Artur Brzeskot: Military strategy and conventional deterrence

What do military strategy and conventional deterrence have common? It seems to me that these both things are directly related to the matter of how a nation’s armed forces are employed to achieve specific battlefield goals. Therefore we say exactly about military strategy. From strategic perspective all decision makers want to determine how their armed forces are going to be used on the battlefield. They are concern with getting to know probable outcomes when the attacking forces meet the defending forces. Thus decision makers attempt to project primarily the nature of the war. Does the plan of attack – or defense  – the proposed strategy, promise success at a reasonable cost? In sum, such cogitations are fundamental questions of the decision-making process.

In a sense military strategy help us to understand deterrence failures and successes. Thus, all decision makers stand in the face of choice three distinct and narrowly defined strategies: a) the attrition; b) the blitzkrieg; and c) the limited aims strategies. We have to realize that each has different implications for deterrence. If we consider a definition of military strategy at the most general level, an attacker can pursue either limited or unlimited military goals. In more concrete terms, unlimited military objectives can mean total defeat of the opponent’s military forces. However, we should note that unlimited war may not be define as total war. We might accept the cornerstone of total war is unconditional surrender. In other words, we can say that the attacker is pursuing unlimited political objectives.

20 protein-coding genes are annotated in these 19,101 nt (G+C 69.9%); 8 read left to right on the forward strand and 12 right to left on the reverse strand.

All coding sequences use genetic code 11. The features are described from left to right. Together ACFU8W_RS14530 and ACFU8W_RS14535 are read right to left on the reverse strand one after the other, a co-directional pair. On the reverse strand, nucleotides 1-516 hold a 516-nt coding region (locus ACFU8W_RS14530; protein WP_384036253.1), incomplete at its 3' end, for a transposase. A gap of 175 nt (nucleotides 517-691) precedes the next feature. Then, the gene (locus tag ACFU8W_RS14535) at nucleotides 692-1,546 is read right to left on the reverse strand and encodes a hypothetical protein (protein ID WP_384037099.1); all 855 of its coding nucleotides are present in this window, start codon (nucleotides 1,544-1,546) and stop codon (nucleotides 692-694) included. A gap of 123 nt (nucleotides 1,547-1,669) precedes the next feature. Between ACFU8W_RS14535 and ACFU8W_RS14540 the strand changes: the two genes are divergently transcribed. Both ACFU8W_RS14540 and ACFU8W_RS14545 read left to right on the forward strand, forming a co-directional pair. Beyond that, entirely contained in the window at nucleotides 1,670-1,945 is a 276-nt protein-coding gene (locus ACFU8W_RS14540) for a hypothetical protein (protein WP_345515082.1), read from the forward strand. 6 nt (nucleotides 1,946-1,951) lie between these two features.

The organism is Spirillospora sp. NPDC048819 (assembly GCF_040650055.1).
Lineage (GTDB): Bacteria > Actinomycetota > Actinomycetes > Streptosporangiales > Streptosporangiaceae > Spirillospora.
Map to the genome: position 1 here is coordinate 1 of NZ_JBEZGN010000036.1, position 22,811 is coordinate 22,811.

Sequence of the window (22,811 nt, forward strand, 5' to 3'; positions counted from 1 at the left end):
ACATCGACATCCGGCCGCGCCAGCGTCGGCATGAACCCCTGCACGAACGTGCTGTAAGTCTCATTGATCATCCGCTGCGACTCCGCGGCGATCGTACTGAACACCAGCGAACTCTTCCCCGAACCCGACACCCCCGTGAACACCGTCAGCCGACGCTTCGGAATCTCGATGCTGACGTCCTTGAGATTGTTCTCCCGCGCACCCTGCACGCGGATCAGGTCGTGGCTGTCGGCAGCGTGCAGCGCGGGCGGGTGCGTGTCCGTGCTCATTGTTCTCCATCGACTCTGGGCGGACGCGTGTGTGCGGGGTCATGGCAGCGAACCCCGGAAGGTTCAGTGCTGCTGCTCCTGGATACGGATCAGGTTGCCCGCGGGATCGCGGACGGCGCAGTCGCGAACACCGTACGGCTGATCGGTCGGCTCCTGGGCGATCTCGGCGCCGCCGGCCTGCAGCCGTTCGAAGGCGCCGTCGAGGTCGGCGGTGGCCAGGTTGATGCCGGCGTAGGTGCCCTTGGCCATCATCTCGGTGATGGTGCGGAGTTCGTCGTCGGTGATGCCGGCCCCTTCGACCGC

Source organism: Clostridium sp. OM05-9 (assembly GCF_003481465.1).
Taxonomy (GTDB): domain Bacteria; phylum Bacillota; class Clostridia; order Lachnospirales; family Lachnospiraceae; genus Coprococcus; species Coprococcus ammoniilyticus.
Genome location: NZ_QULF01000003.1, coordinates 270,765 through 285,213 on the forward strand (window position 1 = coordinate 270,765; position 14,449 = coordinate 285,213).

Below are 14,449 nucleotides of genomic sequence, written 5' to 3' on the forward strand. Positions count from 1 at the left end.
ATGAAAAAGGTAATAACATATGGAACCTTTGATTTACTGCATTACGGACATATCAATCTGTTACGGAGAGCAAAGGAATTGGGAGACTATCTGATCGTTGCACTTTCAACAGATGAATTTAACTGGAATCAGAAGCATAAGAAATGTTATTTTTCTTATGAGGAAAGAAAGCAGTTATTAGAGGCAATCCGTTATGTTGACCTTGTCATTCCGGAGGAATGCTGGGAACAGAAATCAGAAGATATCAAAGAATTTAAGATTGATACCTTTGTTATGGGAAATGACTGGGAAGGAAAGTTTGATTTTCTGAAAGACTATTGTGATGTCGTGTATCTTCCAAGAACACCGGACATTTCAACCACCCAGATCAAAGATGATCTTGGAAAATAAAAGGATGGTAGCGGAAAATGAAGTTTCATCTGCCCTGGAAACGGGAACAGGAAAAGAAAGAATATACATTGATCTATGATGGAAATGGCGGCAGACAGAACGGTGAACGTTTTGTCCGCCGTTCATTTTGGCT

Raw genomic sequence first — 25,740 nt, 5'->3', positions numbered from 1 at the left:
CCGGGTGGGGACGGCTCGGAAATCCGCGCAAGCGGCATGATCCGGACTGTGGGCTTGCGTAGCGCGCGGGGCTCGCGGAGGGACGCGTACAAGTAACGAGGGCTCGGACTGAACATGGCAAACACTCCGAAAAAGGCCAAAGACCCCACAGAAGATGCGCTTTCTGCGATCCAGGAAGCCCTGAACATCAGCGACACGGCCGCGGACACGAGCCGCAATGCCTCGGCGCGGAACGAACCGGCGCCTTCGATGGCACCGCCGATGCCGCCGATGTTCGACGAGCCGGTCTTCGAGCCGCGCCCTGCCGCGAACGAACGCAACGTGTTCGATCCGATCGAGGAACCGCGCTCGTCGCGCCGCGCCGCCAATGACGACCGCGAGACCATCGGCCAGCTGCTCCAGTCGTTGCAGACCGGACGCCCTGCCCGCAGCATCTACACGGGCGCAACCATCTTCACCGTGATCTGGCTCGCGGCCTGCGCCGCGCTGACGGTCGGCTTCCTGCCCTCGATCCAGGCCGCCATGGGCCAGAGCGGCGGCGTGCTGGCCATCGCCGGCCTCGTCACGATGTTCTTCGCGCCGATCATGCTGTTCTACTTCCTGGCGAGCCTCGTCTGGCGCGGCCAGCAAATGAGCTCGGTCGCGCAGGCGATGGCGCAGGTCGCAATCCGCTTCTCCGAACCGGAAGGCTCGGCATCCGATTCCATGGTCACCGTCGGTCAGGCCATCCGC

This situation took place during World War II when the Great Alliance defeated the Axis Powers – Germany, Italy and Japan in 1945. On the other hand it is possible for a state to disarm an opponent completely on the battlefield and not to seek unconditional surrender. In contrast to the first example in 1967 the Israelis decisively defeated the Egyptian military forces (Six Days War), but were well aware that they would not be able to impose political terms on Egypt. Another kind of military strategy is pursuit of a limited objective. It requires the attacker to seize a portion of the opponent’s territory. Of course, a capture is well done when the attacker defeat some of enemy’s forces. However, the principal aim is to conquer territory, not to defeat the opponent’s army. The difference between limited and unlimited goals is clearly reflected in the writings Carl von Clausewitz, Liddell Hart, Giulio Douhet and other military strategists.

If we are going to achieve a specific goal, as an attacker, we have to know how employ our forces so as to do it the best. If an attacker’s goal is to defeat the opponent decisively, an attacker can choose between the attrition and blitzkrieg strategies. In other words, by the attrition strategy, the attacker seeks to defeat his opponent by engaging a lot of battles of annihilation – or set-piece battles. The ultimate success depends on wearing the defense down until resistance is no longer possible. On the other hand, the blitzkrieg, base on the mobility and speed inherent in an armored force to defeat an opponent decisively and to avoid a series of bloody battles.